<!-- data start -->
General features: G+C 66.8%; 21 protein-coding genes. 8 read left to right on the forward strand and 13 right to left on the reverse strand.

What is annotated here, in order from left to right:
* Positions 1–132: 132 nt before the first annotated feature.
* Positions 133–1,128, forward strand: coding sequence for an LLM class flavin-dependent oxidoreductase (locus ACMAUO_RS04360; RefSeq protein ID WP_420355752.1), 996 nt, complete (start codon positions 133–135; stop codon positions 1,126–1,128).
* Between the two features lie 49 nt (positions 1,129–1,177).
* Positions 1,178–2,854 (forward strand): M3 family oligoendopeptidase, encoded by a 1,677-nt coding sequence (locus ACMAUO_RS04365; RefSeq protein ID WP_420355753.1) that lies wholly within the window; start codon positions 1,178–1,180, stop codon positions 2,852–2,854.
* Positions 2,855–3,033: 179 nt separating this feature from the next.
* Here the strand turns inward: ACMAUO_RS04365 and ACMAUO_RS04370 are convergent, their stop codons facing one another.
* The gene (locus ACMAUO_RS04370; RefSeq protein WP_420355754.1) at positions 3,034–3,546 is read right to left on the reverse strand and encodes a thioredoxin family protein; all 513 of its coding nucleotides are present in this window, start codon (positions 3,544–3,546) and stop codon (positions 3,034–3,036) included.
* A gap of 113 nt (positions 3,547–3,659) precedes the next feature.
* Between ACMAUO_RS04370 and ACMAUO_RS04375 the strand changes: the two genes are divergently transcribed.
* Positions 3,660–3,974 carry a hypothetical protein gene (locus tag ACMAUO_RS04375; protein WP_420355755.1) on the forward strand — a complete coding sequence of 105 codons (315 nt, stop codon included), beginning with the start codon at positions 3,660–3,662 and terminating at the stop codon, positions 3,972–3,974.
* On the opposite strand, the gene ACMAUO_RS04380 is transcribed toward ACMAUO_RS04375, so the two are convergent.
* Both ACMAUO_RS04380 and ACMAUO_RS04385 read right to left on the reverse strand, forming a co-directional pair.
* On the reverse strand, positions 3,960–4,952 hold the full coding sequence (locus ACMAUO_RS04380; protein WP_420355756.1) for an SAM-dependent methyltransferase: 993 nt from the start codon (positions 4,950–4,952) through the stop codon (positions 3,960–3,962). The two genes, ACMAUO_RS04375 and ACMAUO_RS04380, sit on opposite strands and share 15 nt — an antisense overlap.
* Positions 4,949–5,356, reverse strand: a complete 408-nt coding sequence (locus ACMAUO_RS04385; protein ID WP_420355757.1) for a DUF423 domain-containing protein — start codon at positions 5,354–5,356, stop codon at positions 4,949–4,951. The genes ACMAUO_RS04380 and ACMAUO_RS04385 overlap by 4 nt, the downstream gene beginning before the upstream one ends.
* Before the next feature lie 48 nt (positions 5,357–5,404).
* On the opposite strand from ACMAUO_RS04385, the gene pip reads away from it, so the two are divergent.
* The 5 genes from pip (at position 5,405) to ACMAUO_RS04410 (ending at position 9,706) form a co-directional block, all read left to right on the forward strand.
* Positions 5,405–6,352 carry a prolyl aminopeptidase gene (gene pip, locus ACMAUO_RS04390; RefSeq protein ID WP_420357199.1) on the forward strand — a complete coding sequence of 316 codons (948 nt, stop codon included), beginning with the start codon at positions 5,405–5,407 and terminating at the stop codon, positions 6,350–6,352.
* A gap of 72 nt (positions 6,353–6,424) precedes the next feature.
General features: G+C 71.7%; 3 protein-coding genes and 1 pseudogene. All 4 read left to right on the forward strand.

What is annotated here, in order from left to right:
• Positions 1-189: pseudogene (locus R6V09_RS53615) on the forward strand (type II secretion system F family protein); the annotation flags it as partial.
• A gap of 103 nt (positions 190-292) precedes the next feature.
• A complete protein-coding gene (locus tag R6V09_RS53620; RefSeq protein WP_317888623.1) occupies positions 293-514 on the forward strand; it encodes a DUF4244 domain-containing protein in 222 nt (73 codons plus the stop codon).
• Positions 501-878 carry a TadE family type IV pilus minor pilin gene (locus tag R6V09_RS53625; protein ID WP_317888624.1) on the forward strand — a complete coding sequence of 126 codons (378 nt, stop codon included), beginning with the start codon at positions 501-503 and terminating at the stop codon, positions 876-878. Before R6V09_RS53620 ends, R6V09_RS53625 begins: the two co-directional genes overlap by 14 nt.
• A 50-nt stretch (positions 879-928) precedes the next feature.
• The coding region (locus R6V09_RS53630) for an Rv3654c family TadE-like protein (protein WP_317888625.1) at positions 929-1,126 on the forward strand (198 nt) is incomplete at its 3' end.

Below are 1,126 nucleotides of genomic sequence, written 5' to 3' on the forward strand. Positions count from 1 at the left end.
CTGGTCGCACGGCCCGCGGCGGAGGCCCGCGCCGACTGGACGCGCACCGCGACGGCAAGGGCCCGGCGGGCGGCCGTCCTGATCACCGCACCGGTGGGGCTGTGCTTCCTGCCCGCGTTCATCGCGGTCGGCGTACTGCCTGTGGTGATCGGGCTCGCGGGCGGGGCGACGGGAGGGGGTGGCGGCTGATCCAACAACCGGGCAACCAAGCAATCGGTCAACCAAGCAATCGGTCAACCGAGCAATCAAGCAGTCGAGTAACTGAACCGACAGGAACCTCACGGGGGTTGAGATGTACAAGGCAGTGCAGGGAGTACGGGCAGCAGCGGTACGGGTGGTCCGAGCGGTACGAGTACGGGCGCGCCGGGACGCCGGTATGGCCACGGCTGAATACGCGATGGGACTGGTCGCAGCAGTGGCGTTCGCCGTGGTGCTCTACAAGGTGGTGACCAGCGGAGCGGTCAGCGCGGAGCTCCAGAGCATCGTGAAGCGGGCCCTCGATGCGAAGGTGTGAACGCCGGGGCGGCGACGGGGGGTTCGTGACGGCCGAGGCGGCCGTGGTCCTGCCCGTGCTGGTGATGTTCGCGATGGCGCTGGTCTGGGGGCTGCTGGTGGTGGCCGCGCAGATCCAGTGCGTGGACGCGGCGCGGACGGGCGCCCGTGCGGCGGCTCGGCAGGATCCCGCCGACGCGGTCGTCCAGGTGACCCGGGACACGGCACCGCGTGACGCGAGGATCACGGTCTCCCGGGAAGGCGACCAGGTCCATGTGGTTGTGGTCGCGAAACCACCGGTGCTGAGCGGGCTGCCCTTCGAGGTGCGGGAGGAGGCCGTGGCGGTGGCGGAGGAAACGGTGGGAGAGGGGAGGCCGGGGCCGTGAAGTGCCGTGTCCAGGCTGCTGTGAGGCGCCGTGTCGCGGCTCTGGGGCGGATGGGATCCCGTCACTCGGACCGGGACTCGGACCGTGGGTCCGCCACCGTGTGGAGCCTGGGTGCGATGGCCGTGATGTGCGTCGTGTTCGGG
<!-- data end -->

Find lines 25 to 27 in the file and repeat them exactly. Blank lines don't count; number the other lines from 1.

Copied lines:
• A gap of 103 nt (positions 190-292) precedes the next feature.
• A complete protein-coding gene (locus tag R6V09_RS53620; RefSeq protein WP_317888623.1) occupies positions 293-514 on the forward strand; it encodes a DUF4244 domain-containing protein in 222 nt (73 codons plus the stop codon).
• Positions 501-878 carry a TadE family type IV pilus minor pilin gene (locus tag R6V09_RS53625; protein ID WP_317888624.1) on the forward strand — a complete coding sequence of 126 codons (378 nt, stop codon included), beginning with the start codon at positions 501-503 and terminating at the stop codon, positions 876-878. Before R6V09_RS53620 ends, R6V09_RS53625 begins: the two co-directional genes overlap by 14 nt.